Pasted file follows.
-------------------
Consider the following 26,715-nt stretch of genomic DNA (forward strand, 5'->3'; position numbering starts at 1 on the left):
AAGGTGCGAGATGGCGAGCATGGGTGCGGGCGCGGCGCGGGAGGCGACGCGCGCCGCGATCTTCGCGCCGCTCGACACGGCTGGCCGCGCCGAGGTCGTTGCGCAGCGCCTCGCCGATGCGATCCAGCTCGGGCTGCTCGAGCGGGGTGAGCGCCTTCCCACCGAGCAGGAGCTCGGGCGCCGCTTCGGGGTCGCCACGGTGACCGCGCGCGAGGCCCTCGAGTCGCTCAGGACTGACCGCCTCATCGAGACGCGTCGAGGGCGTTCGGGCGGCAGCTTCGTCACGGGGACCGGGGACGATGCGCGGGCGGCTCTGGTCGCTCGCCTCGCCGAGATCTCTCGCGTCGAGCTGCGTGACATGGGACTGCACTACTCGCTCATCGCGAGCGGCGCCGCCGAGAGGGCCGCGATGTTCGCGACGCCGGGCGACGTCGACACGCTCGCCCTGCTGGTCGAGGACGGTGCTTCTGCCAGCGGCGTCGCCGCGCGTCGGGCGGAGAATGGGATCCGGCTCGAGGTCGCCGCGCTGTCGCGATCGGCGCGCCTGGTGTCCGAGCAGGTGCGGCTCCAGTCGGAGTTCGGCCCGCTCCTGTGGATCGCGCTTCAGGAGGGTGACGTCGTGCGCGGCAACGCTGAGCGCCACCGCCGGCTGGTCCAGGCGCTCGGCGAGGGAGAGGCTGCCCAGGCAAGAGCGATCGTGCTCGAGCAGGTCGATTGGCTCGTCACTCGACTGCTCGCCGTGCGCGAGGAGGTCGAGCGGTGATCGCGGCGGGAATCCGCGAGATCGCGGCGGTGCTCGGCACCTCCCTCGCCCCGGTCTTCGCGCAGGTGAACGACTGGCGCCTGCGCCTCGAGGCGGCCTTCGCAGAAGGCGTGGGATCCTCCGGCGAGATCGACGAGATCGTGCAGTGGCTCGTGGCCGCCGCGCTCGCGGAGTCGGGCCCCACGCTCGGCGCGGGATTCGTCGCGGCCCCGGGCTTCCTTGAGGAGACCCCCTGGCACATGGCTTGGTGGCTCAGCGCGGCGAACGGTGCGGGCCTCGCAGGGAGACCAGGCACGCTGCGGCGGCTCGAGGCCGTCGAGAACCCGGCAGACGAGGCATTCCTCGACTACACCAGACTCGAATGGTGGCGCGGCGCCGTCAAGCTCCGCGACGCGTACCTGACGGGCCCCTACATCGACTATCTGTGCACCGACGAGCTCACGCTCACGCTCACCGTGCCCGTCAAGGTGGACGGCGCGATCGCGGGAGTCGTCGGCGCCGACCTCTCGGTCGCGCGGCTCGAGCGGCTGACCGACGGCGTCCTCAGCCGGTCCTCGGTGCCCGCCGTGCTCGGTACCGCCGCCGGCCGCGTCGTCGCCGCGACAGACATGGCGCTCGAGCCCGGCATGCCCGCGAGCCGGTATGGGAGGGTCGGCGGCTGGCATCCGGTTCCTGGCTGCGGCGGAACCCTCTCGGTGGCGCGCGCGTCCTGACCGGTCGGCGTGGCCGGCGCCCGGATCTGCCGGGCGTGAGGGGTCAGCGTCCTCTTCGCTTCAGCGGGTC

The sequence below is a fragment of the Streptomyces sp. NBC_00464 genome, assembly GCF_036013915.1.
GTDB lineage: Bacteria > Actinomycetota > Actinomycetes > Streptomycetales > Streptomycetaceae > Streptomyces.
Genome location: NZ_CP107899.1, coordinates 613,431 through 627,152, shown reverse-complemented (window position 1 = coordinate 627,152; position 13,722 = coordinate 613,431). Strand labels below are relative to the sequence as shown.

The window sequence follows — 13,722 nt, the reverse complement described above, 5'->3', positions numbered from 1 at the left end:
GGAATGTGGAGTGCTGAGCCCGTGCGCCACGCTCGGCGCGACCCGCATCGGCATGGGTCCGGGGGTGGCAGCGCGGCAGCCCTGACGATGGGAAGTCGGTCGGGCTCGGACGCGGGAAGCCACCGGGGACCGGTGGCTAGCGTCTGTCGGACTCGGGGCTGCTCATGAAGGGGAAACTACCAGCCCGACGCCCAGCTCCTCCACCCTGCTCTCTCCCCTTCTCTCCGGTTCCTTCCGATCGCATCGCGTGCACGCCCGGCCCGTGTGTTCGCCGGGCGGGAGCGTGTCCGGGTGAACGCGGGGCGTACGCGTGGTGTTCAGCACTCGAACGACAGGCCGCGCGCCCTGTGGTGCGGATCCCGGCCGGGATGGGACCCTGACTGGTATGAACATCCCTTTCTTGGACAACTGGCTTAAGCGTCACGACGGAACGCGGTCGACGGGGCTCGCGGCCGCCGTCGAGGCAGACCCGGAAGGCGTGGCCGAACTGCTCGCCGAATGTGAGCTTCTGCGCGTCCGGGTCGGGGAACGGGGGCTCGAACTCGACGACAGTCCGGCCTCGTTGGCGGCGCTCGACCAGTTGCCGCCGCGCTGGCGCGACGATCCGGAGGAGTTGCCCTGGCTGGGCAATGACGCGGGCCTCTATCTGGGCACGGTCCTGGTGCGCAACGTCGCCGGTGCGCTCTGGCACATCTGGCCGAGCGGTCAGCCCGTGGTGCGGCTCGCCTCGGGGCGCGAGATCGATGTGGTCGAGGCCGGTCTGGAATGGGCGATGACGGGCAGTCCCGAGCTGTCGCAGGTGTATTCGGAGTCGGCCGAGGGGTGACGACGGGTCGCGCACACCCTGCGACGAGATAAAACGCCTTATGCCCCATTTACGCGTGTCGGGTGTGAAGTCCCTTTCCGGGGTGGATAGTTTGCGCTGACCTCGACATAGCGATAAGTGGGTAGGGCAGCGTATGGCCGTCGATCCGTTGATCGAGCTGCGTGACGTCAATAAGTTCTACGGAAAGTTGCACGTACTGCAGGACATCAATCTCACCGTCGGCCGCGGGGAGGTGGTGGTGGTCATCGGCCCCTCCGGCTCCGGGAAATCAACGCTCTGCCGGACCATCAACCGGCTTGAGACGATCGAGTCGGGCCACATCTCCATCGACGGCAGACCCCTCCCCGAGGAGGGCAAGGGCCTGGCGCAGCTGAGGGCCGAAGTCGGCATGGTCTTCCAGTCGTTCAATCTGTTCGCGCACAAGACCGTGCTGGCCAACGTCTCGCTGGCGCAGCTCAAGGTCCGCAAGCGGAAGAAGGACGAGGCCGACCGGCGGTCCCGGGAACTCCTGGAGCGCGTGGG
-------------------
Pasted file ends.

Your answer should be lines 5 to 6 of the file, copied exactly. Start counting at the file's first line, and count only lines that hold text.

Genome location: NZ_CP107899.1, coordinates 613,431 through 627,152, shown reverse-complemented (window position 1 = coordinate 627,152; position 13,722 = coordinate 613,431). Strand labels below are relative to the sequence as shown.

The window sequence follows — 13,722 nt, the reverse complement described above, 5'->3', positions numbered from 1 at the left end: